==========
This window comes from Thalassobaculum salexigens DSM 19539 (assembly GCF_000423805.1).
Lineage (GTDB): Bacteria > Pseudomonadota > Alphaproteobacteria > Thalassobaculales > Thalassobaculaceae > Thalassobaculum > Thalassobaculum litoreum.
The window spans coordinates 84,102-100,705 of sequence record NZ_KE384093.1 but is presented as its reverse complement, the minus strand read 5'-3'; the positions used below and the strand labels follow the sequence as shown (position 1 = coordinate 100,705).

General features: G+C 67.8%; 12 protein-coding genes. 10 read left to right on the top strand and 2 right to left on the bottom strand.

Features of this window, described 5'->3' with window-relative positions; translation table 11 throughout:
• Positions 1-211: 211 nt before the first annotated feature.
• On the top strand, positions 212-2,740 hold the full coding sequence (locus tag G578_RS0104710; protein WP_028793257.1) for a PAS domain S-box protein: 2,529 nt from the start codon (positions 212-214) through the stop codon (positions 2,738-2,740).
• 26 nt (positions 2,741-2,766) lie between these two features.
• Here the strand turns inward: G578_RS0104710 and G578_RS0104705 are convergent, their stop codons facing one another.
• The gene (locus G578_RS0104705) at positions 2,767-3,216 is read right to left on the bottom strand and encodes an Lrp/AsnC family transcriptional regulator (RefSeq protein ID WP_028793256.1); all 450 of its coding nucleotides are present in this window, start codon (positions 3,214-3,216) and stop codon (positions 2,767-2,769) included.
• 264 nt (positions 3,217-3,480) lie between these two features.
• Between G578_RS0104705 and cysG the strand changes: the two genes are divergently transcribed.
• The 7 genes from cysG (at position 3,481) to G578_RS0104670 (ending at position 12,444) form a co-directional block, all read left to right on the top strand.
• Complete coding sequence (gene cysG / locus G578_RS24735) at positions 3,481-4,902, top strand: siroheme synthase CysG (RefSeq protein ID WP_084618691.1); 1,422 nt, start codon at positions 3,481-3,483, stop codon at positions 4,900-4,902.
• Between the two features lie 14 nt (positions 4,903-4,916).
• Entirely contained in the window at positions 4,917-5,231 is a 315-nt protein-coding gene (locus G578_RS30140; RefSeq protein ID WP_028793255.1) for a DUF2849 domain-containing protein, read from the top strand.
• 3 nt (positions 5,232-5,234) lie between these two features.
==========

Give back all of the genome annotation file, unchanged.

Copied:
This window comes from Thalassobaculum salexigens DSM 19539 (assembly GCF_000423805.1).
Lineage (GTDB): Bacteria > Pseudomonadota > Alphaproteobacteria > Thalassobaculales > Thalassobaculaceae > Thalassobaculum > Thalassobaculum litoreum.
The window spans coordinates 84,102-100,705 of sequence record NZ_KE384093.1 but is presented as its reverse complement, the minus strand read 5'-3'; the positions used below and the strand labels follow the sequence as shown (position 1 = coordinate 100,705).

General features: G+C 67.8%; 12 protein-coding genes. 10 read left to right on the top strand and 2 right to left on the bottom strand.

Features of this window, described 5'->3' with window-relative positions; translation table 11 throughout:
• Positions 1-211: 211 nt before the first annotated feature.
• On the top strand, positions 212-2,740 hold the full coding sequence (locus tag G578_RS0104710; protein WP_028793257.1) for a PAS domain S-box protein: 2,529 nt from the start codon (positions 212-214) through the stop codon (positions 2,738-2,740).
• 26 nt (positions 2,741-2,766) lie between these two features.
• Here the strand turns inward: G578_RS0104710 and G578_RS0104705 are convergent, their stop codons facing one another.
• The gene (locus G578_RS0104705) at positions 2,767-3,216 is read right to left on the bottom strand and encodes an Lrp/AsnC family transcriptional regulator (RefSeq protein ID WP_028793256.1); all 450 of its coding nucleotides are present in this window, start codon (positions 3,214-3,216) and stop codon (positions 2,767-2,769) included.
• 264 nt (positions 3,217-3,480) lie between these two features.
• Between G578_RS0104705 and cysG the strand changes: the two genes are divergently transcribed.
• The 7 genes from cysG (at position 3,481) to G578_RS0104670 (ending at position 12,444) form a co-directional block, all read left to right on the top strand.
• Complete coding sequence (gene cysG / locus G578_RS24735) at positions 3,481-4,902, top strand: siroheme synthase CysG (RefSeq protein ID WP_084618691.1); 1,422 nt, start codon at positions 3,481-3,483, stop codon at positions 4,900-4,902.
• Between the two features lie 14 nt (positions 4,903-4,916).
• Entirely contained in the window at positions 4,917-5,231 is a 315-nt protein-coding gene (locus G578_RS30140; RefSeq protein ID WP_028793255.1) for a DUF2849 domain-containing protein, read from the top strand.
• 3 nt (positions 5,232-5,234) lie between these two features.